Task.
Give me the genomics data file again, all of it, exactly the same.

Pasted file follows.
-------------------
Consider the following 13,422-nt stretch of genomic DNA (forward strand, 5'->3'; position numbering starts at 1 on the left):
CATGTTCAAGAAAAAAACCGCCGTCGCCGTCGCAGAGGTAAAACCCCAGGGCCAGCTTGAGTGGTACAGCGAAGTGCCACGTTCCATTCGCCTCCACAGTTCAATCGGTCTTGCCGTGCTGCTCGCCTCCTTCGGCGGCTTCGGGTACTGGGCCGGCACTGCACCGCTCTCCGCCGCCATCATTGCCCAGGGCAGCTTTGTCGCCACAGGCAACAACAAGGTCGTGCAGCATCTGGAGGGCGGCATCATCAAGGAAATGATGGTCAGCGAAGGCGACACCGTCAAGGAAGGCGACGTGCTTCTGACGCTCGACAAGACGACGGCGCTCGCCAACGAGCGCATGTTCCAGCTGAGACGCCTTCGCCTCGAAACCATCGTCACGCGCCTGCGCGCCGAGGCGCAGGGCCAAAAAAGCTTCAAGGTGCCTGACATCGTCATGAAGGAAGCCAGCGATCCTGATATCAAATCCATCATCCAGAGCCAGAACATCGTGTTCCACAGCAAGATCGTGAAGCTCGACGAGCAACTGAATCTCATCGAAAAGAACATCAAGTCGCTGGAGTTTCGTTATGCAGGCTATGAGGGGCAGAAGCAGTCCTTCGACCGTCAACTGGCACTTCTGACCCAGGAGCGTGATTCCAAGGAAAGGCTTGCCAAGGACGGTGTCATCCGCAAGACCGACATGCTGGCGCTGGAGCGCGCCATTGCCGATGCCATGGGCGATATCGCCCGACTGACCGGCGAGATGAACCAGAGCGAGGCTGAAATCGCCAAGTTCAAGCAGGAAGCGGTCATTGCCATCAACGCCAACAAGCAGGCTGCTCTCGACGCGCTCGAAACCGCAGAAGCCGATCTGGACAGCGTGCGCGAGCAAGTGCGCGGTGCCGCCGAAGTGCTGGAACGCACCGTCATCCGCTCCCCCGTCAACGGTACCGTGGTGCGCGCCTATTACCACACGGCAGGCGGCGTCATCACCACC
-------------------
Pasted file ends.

Consider the following 13,422-nt stretch of genomic DNA (forward strand, 5'->3'; position numbering starts at 1 on the left):
CATGTTCAAGAAAAAAACCGCCGTCGCCGTCGCAGAGGTAAAACCCCAGGGCCAGCTTGAGTGGTACAGCGAAGTGCCACGTTCCATTCGCCTCCACAGTTCAATCGGTCTTGCCGTGCTGCTCGCCTCCTTCGGCGGCTTCGGGTACTGGGCCGGCACTGCACCGCTCTCCGCCGCCATCATTGCCCAGGGCAGCTTTGTCGCCACAGGCAACAACAAGGTCGTGCAGCATCTGGAGGGCGGCATCATCAAGGAAATGATGGTCAGCGAAGGCGACACCGTCAAGGAAGGCGACGTGCTTCTGACGCTCGACAAGACGACGGCGCTCGCCAACGAGCGCATGTTCCAGCTGAGACGCCTTCGCCTCGAAACCATCGTCACGCGCCTGCGCGCCGAGGCGCAGGGCCAAAAAAGCTTCAAGGTGCCTGACATCGTCATGAAGGAAGCCAGCGATCCTGATATCAAATCCATCATCCAGAGCCAGAACATCGTGTTCCACAGCAAGATCGTGAAGCTCGACGAGCAACTGAATCTCATCGAAAAGAACATCAAGTCGCTGGAGTTTCGTTATGCAGGCTATGAGGGGCAGAAGCAGTCCTTCGACCGTCAACTGGCACTTCTGACCCAGGAGCGTGATTCCAAGGAAAGGCTTGCCAAGGACGGTGTCATCCGCAAGACCGACATGCTGGCGCTGGAGCGCGCCATTGCCGATGCCATGGGCGATATCGCCCGACTGACCGGCGAGATGAACCAGAGCGAGGCTGAAATCGCCAAGTTCAAGCAGGAAGCGGTCATTGCCATCAACGCCAACAAGCAGGCTGCTCTCGACGCGCTCGAAACCGCAGAAGCCGATCTGGACAGCGTGCGCGAGCAAGTGCGCGGTGCCGCCGAAGTGCTGGAACGCACCGTCATCCGCTCCCCCGTCAACGGTACCGTGGTGCGCGCCTATTACCACACGGCAGGCGGCGTCATCACCACC